One of the most exciting things about Microsoft's (NASDAQ:MSFT) Windows 10 is that the new operating system features a universal apps store across phones, tablets, and PCs. That means that developers will only have to create one app for use across the entire universe of Windows devices. The experience will change depending upon screen size and other factors, but the apps will be the same.
This, of course, could be a game changer for Microsoft -- specifically for Windows Phone, which has suffered from a lack of apps compared to Apple's (NASDAQ:AAPL) iPhone and devices running Google's (NASDAQ:GOOG) (NASDAQ:GOOGL) Android OS. The universal apps store should make creating for Windows much more enticing for developers, which should, in turn, give users of the OS a vastly greater selection of apps to pick from.
That alone is good news, and it could be enough to spur not only Windows 10 phone sales, but also sales of tablets, desktops, and laptops running the OS. It may not get Microsoft quite to where Apple and Android are, but it should close the gap. Data from last year showed Google and Apple with more than a million apps while Windows was around 300,000.
The company, however, is not content at merely doing a lot better -- it wants to eliminate any app-related reasons people would have not to use WIndows 10. To do that, Microsoft has announced that it has created easy methods for developers to port their apps from iOS and Android into Windows 10.
How is Microsoft doing this?
Microsoft has released a number of new developer kits that allow programmers working on other platforms -- most notably iOS and Android -- to port their apps directly to Windows. The company gave an overview of what the new toolkits offer in a press release April 29:
"Microsoft welcomed all developers to the Universal Windows Platform by announcing four new software development toolkits that will make it easy to bring their code for the Web, .NET, Win32, iOS and Android to the Windows Store with minimal code modifications. This will enable developers to start with an existing code base such as Android or iOS, integrate with the Universal Windows Platform capabilities, and then distribute their new application through the Windows Store."
The company explained during its Build developers' conference that, "on the Android side, Microsoft is enabling developers to use Java and C++ code on Windows 10, and for iOS developers they'll be able to take advantage of their existing Objective C code," The Verge reported.
That sounds complicated to non-developers, but essentially, Microsoft is building a bridge that lets programmers bring existing apps to WIndows 10 with much less work. "We want to enable developers to leverage their current code and current skills to start building those Windows applications in the Store, and to be able to extend those applications," explained Microsoft's Terry Myerson during an interview with the technology news site.
Myerson described the Android process as being similar to what Amazon does in its store, which is based on Android, but is customized, and does not use the Google Play app store. "If they're using some Google API ... we have created Microsoft replacements for those APIs," he said.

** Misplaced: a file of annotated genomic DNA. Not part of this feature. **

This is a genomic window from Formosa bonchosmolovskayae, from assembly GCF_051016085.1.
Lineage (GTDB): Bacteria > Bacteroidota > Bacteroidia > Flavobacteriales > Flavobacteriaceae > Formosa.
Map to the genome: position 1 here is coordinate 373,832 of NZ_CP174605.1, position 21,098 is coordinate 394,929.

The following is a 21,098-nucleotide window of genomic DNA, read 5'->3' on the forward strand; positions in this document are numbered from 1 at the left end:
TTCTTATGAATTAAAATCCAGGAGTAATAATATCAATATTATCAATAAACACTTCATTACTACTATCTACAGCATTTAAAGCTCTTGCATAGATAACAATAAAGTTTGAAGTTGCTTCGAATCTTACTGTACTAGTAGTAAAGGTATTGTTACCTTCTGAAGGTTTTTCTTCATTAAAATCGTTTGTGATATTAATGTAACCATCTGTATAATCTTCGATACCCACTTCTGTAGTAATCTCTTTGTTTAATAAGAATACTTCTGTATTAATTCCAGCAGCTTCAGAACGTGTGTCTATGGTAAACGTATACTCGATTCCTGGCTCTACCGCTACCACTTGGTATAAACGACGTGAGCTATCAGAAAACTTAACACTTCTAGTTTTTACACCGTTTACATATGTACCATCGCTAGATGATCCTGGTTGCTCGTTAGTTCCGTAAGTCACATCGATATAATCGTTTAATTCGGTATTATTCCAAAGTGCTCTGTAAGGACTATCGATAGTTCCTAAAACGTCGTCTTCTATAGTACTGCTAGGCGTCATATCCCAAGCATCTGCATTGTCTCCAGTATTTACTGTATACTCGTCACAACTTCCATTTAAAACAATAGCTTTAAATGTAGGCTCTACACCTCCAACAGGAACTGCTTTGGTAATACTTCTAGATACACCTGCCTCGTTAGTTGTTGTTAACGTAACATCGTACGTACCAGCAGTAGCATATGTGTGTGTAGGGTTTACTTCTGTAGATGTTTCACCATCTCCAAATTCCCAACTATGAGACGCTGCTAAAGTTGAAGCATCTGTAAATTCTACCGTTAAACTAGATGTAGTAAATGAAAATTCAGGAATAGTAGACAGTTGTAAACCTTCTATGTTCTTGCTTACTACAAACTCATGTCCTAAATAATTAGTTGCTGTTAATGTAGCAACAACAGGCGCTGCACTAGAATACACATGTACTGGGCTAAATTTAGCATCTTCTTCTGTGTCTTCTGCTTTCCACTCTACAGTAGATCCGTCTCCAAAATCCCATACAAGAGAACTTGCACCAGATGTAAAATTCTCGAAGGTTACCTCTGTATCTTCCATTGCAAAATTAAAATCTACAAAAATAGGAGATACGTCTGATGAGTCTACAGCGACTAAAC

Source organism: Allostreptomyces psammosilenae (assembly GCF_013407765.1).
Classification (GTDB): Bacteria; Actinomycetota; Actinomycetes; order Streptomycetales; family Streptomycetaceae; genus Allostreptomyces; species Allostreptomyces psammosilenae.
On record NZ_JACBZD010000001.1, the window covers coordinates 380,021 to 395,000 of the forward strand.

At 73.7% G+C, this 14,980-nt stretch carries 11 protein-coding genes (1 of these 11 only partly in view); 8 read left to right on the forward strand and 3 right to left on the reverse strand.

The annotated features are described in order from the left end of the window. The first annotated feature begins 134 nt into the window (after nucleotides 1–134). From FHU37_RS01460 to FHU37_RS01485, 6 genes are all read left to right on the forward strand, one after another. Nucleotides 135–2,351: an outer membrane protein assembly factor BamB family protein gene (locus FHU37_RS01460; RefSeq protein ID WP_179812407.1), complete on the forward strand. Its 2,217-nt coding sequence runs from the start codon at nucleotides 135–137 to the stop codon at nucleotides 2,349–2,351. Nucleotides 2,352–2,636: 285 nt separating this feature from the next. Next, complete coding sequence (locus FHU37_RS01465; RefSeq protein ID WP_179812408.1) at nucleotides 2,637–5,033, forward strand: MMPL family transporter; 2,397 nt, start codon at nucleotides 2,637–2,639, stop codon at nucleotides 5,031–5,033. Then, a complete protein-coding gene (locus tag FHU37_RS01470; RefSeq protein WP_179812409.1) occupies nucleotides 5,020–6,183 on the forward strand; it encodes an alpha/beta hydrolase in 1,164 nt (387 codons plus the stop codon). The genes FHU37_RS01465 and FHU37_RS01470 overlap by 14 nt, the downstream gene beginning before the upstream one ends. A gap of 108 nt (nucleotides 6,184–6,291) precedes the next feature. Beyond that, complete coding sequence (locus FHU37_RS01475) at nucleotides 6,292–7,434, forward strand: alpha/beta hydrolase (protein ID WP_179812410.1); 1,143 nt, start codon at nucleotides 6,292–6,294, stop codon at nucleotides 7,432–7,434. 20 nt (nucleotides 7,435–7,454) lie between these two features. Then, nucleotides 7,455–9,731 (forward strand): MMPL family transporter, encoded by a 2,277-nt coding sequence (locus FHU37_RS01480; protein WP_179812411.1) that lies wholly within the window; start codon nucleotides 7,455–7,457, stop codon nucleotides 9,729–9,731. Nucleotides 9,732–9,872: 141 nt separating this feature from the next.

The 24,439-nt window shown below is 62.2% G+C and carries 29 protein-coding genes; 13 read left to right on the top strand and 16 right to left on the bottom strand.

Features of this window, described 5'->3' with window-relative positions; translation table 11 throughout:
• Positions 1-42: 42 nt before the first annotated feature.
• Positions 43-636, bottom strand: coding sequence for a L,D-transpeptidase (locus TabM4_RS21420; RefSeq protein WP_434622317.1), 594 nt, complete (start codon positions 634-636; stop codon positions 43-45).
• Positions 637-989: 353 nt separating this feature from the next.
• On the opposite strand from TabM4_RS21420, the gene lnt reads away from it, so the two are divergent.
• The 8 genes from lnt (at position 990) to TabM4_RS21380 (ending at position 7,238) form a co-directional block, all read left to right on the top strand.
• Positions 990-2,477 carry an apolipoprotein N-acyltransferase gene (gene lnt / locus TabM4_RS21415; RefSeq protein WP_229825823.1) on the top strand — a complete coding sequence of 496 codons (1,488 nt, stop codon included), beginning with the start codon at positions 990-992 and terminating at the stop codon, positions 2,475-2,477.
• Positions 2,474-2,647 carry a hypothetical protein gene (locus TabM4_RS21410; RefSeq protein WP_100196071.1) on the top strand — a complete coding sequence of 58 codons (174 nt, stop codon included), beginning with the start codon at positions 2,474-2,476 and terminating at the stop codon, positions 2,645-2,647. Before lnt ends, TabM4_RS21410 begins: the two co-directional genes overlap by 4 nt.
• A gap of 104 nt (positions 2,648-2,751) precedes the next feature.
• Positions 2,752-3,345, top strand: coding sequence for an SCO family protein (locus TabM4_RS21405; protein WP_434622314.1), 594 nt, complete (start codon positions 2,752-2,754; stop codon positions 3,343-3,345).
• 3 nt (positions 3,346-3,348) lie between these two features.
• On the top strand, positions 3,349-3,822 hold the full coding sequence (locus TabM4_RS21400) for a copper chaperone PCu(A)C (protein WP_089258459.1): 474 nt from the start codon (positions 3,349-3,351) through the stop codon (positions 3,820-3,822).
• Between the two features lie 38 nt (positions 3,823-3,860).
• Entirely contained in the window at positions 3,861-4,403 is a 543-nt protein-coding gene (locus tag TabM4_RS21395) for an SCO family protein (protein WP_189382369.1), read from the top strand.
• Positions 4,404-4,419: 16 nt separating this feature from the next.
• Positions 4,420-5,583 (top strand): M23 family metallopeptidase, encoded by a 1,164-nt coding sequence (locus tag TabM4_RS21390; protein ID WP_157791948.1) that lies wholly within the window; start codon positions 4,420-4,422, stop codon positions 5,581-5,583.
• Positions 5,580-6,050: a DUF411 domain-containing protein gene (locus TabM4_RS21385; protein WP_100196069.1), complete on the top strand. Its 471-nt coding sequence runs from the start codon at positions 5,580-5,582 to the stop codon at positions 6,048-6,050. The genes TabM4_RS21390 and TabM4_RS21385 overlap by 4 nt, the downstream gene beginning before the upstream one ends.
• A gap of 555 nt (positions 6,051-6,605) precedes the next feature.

It's not as simple as it sounds, and Microsoft has admitted that it won't work 100% of the time with either iOS apps or Android ones, Ars Technica reported. Still, in many cases, the kits make it relatively easy for developers to bring their popular apps to Windows 10 without having to do gound-up rebuilds. Once the apps are in the Windows store, Microsoft hopes they gain enough traction that the developers want to add Windows 10-optimized functionality using Cortana, Live Tiles, and other tools specific to the OS.
Will it work?
Without getting overly technical, Microsoft has made it a lot easier for developers at a time when Windows apps being universal across all Windows 10 devices (phones, tablets, and PCs) will make working on the platform much more enticing for programmers. But there's still work to be done by the programmers.
Microsoft is bending over backward to make Windows 10 appealing for developers -- something which is very important given that iOS and Android have much larger bases of programmers working in their OS. Offering these types of programming tools can only help.
With the Windows app universe including tablets, PCs and phones once the new OS launches, it seems likely that more, if not most, developers would want their apps available in the Windows app store. These toolkits make doing that a little easier, which should be good for the company, the developers, and for Win10 users.
Daniel Kline owns shares of Apple and Microsoft. He has the Windows 10 preview on a laptop and a phone. He was one of the first people to use WIndows 8. The Motley Fool recommends Amazon.com, Apple, Google (A shares), and Google (C shares). The Motley Fool owns shares of Amazon.com, Apple, Google (A shares), and Google (C shares). Try any of our Foolish newsletter services free for 30 days. We Fools may not all hold the same opinions, but we all believe that considering a diverse range of insights makes us better investors. The Motley Fool has a disclosure policy.